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Predicting Land Use Change: How Much Does Transportation Matter?

Author

Listed:
  • Michael Iacono
  • David Levinson

    () (Nexus (Networks, Economics, and Urban Systems) Research Group, Department of Civil Engineering, University of Minnesota)

Abstract

In this paper, we propose to measure the extent of the influence of transportation systems on land use change. Using a set of high-resolution land use data for the Twin Cities metropolitan region, we estimate logistic regression models of land use change covering a 10-year period from 1990 to 2000. The models account for existing land use types, neighboring land uses, and transportation network variables that measure the physical proximity of highway networks, as well as the level of accessibility associated with a specific location. The models are estimated with and without the transportation variables and compared to assess the extent of their influence. We find (perhaps not surprisingly) that transportation-related variables exert some influence on changes to land use patterns, though not as much as variables representing existing and neighboring land uses.

Suggested Citation

  • Michael Iacono & David Levinson, 2008. "Predicting Land Use Change: How Much Does Transportation Matter?," Working Papers 200911, University of Minnesota: Nexus Research Group.
  • Handle: RePEc:nex:wpaper:predictinglandusechange
    as

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    File URL: http://hdl.handle.net/11299/179990
    File Function: First version, 2008
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    References listed on IDEAS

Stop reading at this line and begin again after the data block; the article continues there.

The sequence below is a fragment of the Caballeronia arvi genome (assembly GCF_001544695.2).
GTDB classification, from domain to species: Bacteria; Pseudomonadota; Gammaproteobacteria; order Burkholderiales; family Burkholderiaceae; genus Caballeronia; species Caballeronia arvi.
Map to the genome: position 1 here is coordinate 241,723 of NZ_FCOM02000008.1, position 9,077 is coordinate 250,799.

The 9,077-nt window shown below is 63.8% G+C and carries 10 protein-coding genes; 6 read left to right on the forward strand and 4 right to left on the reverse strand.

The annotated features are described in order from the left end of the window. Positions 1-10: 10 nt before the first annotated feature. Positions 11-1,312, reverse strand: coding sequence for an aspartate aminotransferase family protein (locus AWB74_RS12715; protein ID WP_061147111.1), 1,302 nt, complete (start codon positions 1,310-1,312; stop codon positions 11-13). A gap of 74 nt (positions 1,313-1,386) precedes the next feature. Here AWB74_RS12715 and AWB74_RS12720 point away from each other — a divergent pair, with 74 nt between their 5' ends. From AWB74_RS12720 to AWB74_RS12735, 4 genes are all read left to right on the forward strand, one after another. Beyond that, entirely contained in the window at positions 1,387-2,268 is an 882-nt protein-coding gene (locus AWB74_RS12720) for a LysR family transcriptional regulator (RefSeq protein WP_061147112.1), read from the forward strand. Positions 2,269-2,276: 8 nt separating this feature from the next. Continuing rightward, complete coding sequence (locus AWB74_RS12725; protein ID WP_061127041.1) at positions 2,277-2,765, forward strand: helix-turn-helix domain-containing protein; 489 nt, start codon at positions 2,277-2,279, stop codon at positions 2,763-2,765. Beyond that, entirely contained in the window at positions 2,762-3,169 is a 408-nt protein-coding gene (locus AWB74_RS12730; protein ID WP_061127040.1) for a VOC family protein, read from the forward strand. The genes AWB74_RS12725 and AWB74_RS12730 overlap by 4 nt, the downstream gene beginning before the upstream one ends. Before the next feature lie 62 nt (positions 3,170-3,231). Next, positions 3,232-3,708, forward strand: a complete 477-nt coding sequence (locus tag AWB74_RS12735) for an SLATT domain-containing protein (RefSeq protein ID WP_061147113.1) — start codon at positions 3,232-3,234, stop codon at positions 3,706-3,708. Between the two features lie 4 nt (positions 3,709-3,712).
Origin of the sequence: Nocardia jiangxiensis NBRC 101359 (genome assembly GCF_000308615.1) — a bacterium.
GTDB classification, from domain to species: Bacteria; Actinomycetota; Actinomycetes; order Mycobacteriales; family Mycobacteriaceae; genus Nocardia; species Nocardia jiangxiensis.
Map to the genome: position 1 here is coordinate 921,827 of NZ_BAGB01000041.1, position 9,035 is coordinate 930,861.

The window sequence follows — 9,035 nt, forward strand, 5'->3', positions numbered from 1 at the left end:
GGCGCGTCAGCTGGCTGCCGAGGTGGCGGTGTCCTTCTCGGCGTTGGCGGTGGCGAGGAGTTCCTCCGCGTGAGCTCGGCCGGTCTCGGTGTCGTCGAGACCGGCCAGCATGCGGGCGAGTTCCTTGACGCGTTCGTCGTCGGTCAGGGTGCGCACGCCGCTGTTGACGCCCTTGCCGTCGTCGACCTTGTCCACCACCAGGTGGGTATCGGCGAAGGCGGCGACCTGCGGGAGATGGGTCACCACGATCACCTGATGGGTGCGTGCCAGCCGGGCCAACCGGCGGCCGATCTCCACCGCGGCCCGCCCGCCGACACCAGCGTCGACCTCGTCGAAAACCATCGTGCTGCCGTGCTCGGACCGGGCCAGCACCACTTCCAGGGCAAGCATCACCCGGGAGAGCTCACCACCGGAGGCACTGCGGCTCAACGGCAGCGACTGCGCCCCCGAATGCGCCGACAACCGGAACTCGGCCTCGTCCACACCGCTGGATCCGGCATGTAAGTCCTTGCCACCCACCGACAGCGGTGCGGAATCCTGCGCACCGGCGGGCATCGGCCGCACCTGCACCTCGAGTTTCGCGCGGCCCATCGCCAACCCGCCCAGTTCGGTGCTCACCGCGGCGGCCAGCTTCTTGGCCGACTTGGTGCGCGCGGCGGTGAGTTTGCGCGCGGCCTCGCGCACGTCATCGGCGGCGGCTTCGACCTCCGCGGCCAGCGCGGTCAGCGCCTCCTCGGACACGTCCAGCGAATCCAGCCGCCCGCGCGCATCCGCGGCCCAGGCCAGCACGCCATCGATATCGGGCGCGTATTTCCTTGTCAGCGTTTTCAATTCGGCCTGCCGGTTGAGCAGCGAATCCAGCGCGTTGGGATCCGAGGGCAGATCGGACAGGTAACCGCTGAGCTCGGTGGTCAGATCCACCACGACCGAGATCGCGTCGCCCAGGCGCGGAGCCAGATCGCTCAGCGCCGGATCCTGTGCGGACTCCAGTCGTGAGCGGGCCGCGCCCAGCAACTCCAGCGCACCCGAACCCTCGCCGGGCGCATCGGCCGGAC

as
    1. Anthony Gar-On Yeh & Xia Li, 2002. "A cellular automata model to simulate development density for urban planning," Environment and Planning B: Planning and Design, Pion Ltd, London, vol. 29(3), pages 431-450, May.
    2. Peter H Verburg & Jan R Ritsema van Eck & Ton C M de Nijs & Martin J Dijst & Paul Schot, 2004. "Determinants of land-use change patterns in the Netherlands," Environment and Planning B: Planning and Design, Pion Ltd, London, vol. 31(1), pages 125-150, January.
    3. Tenley M Conway, 2005. "Current and future patterns of land-use change in the coastal zone of New Jersey," Environment and Planning B: Planning and Design, Pion Ltd, London, vol. 32(6), pages 877-893, November.
    4. David Levinson & Wei Chen, 2007. "Area Based Models of New Highway Route Growth," Working Papers 200708, University of Minnesota: Nexus Research Group.
    5. David Levinson & Wei Chen, 2004. "Paving New Ground," Working Papers 200509, University of Minnesota: Nexus Research Group.
    Full references (including those not matched with items on IDEAS)

    More about this item

    Keywords

    Land use; Twin Cities (Minnesota); Mathematical models; urban growth;

    JEL classification:

    • R41 - Urban, Rural, Regional, Real Estate, and Transportation Economics - - Transportation Economics - - - Transportation: Demand, Supply, and Congestion; Travel Time; Safety and Accidents; Transportation Noise
    • R48 - Urban, Rural, Regional, Real Estate, and Transportation Economics - - Transportation Economics - - - Government Pricing and Policy
    • D63 - Microeconomics - - Welfare Economics - - - Equity, Justice, Inequality, and Other Normative Criteria and Measurement

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